Two Medical Marijuana Bills Go Forward In Utah
For the past six months, Dallas Sainsbury has treated her Crohn’s disease with a cocktail of opiates, steroids, muscle relaxers and other medications that made her hazy and sick to her stomach, alongside numerous other side effects.
Then, while attending a concert with friends in Colorado, she tried marijuana and it eased her nausea, anxiety and the urgent need to use the bathroom. It also helped her get off the opioids that left her “high every day,” led to her quitting school and made it impossible for her to work.
On Thursday, she urged senators to support a bill that would make Utah the 24th state to legalize medicinal marijuana.
“I know this can help so many people and this can prevent [opiate]addiction,” she told a Senate committee. “I desperately hope that myself and others have access to this because I don’t want to see myself or anyone else have to deal with opiate-addiction withdrawals,” she told senators.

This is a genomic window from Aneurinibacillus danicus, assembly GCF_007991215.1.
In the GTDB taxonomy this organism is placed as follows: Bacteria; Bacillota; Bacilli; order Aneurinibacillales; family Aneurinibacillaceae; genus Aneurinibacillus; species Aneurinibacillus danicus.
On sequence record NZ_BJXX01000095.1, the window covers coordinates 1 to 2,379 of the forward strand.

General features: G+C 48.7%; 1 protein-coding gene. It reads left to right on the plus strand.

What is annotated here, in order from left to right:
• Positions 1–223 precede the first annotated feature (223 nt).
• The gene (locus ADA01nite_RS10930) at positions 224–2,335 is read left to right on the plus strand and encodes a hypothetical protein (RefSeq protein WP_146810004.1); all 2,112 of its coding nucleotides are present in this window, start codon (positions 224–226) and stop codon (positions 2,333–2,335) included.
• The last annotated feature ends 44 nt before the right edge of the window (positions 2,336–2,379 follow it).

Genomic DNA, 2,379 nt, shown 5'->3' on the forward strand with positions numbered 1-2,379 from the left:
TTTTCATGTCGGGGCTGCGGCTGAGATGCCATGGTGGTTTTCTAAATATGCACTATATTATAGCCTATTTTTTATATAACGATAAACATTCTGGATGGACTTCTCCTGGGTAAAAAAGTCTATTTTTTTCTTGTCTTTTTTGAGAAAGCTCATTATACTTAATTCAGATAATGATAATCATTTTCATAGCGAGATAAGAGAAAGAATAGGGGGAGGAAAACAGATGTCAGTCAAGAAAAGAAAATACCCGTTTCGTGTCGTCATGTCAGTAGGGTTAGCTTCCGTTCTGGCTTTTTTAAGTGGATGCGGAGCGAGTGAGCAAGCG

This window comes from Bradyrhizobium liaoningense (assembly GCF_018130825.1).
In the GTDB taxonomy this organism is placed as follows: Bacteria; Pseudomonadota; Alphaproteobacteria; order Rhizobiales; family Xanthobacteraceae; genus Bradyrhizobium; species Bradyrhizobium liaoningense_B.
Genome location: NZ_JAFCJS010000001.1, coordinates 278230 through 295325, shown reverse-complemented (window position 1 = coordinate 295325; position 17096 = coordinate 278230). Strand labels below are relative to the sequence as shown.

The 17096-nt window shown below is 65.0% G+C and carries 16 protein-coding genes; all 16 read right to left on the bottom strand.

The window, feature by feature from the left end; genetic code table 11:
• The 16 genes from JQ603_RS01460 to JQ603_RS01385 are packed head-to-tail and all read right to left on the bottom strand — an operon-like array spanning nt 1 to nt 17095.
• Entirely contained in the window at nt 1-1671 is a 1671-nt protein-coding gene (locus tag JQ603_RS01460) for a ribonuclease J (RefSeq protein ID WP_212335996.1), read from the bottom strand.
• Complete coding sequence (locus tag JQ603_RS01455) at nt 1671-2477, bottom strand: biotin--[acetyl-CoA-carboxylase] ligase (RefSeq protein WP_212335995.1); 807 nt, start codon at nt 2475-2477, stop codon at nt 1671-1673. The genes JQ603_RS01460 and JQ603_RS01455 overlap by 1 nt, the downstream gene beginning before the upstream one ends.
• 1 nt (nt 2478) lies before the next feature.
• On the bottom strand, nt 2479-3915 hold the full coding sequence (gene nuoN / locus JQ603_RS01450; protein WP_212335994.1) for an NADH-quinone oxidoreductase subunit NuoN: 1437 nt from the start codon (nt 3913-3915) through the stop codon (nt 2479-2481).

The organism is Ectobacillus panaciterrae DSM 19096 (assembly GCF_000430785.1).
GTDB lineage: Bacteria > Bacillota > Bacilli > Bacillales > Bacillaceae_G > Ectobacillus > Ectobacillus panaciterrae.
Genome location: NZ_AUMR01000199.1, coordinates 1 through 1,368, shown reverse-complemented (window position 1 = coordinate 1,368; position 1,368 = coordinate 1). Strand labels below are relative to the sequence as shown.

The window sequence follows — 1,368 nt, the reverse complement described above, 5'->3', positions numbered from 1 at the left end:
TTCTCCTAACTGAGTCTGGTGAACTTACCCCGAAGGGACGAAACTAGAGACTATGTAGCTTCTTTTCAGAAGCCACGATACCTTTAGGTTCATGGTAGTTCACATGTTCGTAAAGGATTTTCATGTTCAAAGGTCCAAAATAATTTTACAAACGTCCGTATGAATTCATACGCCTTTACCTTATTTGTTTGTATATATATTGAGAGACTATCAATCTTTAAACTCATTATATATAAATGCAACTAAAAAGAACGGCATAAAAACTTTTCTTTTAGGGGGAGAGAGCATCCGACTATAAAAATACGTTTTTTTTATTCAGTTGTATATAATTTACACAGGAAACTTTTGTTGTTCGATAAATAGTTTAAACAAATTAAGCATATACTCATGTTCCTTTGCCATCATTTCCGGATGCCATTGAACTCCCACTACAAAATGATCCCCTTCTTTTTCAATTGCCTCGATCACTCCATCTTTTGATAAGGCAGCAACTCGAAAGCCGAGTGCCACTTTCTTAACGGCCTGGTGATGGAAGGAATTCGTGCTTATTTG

During four hours of testimony before two Senate committees Thursday, witnesses laid out a clear choice between two bills — one pitched as a modest first step, legalizing cannabis extracts without THC that have been shown to help in some cases; the other a bolder “whole-plant” option that would allow products with THC that several witnesses said are essential to their treatment.
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